Memes. Mutation and Cultural Artifacts

by Dorn Martell

New Zealand 3011 – A team of archeologists were examining the remains of a village from the 21st century and came across an artifact that was quite puzzling. It was a well-preserved ceramic mug with a strange drawing of a baby monkey going backwards on a pig. Was it a Hindu religious icon? A depiction of the Chinese lunar calendar or was it the most misunderstood phenomenon of the digital age – The Meme.

A Meme is a cultural item that is transmitted by repetition in a manner analogous to the biological transmission of genes. And like genes they mutate over time. To understand this meme we call Baby Monkey, we must first explore its provenance.

A video of a tiny monkey riding backward on a small pig was shot somewhere in Asia with a hand-held consumer video camera. That video was posted on YouTube and received hundreds of thousands of views. It was then “discovered” by punk rock band Nerf Herder’s front man Parry Gripp. Parry scored it with the lyric “Baby monkey going backwards on a pig” and it went viral all over the world.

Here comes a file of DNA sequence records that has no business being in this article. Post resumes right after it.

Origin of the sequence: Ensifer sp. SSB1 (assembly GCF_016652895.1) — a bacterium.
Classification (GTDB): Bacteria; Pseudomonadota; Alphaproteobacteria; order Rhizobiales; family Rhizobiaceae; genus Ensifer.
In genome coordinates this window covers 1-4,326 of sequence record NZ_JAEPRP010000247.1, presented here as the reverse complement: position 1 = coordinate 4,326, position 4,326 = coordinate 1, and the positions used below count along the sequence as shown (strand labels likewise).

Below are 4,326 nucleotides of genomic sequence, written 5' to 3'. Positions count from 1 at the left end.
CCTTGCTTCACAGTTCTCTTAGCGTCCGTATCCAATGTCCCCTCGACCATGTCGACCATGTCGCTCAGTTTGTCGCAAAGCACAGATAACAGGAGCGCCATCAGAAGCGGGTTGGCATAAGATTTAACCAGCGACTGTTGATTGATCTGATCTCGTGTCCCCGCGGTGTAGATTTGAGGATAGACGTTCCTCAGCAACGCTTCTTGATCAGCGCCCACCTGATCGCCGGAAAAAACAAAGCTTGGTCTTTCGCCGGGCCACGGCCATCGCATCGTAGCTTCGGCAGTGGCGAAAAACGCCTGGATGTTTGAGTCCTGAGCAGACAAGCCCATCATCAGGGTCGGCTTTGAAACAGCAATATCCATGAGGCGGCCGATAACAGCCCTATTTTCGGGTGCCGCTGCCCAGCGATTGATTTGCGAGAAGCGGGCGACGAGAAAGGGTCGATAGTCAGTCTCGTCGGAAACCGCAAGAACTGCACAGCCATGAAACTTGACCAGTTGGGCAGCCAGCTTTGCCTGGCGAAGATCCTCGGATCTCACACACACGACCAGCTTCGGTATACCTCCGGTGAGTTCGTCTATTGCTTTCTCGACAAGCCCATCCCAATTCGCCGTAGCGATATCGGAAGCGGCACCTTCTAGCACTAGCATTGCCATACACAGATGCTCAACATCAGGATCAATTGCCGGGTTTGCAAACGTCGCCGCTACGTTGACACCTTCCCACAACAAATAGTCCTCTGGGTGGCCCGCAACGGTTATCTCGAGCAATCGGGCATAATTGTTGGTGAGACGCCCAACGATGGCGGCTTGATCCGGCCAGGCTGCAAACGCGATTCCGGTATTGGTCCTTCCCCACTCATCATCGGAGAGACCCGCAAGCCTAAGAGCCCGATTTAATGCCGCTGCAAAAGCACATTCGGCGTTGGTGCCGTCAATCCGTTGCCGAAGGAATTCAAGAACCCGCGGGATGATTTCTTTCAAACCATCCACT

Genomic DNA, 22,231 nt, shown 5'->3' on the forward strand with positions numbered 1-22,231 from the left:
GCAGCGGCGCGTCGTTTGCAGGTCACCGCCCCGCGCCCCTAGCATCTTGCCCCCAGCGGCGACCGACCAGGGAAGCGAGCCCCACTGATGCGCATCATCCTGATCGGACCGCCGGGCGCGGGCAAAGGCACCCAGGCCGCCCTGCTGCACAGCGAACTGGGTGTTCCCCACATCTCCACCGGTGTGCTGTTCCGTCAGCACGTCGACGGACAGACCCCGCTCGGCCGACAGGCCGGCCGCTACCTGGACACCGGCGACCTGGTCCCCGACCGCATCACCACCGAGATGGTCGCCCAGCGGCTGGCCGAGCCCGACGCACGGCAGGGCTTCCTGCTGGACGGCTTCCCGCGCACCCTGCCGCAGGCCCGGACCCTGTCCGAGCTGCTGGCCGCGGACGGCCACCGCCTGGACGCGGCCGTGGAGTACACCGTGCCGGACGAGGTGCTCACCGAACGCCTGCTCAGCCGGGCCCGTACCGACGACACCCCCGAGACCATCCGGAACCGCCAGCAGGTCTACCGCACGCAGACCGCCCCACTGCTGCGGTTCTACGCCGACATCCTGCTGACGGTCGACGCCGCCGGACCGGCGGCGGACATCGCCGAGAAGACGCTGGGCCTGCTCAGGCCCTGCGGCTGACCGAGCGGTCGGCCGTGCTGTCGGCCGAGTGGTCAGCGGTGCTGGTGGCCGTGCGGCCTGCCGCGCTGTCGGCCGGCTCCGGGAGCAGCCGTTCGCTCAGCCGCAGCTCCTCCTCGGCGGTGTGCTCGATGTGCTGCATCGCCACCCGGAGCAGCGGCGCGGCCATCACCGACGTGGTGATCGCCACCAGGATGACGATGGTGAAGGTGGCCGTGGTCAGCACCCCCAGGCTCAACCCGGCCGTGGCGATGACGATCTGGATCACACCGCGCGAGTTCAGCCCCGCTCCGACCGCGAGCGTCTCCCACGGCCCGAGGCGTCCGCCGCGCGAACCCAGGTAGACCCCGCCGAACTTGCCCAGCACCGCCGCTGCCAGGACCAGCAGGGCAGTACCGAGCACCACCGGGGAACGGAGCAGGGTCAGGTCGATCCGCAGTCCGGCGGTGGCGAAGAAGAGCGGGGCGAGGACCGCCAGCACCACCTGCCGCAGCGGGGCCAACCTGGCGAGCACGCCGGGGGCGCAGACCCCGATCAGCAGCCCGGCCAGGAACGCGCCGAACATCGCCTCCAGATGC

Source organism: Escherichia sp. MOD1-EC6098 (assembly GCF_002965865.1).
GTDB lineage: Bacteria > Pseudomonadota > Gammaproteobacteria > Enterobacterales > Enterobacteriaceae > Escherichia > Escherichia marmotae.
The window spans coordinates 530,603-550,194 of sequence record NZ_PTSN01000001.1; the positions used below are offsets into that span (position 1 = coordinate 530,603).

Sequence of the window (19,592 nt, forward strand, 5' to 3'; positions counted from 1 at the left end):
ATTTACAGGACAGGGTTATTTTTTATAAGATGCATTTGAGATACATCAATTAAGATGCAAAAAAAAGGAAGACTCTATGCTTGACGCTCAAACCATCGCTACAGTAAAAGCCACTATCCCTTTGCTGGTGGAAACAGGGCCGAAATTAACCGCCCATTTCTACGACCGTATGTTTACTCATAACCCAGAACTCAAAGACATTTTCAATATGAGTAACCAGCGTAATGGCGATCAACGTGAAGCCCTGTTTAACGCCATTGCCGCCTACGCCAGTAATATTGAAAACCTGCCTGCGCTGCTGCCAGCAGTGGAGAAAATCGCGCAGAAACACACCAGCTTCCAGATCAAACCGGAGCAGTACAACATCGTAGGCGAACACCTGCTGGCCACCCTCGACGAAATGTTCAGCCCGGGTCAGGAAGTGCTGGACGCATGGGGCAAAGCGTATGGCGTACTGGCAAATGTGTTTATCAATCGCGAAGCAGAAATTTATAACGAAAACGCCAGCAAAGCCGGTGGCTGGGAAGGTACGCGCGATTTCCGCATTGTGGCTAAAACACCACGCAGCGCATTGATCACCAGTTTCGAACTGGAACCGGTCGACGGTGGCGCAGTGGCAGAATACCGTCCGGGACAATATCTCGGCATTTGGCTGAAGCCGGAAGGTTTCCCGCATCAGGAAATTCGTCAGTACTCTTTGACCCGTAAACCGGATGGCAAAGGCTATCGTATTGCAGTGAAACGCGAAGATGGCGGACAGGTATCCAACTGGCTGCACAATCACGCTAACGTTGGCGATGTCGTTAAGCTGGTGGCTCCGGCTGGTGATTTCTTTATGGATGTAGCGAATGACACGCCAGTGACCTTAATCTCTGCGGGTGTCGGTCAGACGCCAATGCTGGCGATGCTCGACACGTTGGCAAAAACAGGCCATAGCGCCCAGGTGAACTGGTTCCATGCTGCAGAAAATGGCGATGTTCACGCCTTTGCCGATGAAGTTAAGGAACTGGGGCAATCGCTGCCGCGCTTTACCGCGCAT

But it didn’t end there. You see, memes are more than just peer-to-peer sharing, they inspire parody, mutations and millions of people who want to be a part of it. In fact there are countless variations of this video on YouTube featuring re-mixes, dubsteps, reenactments and bad photoshop jokes. It has even spun-off into an iPhone app. But the only mutation that will last into the future is the ceramic mugs created by Tinsley Advertising’s Associate Creative Director Rick Blitman (Rick’s Bad Art). The mug, unlike the fad, will not fade or decay. But when a future viewer sees it, will it make any sense at all? It’s impossible to tell.

There is a distinct possibility that some memes will become part of our cultural vernacular the same way that archaic terms from our past like, “Three sheets to the wind”. (a term for being drunk – derived from the erratic behavior of a sailing ship with mis-aligned sails).

But will things like “Antoine Dodson“, “Charley the Unicorn“ or “Nyan Cat“ evolve into an enduring part of our collective consciousness? Or will the original meaning be lost and the reference survive like, “freezing the balls off a Brass Monkey” (originally refering to a “Brass Monkey”-a device that held cannon balls that would fail in cold weather.)

New memes are being spawned every day and new parodies and mutations will continue. To be relevant, when communicating with a new generation of digital natives, we must be aware of the power of memes, the challenge of context and the fact that really silly stuff will always get more attention than overt sales pitches.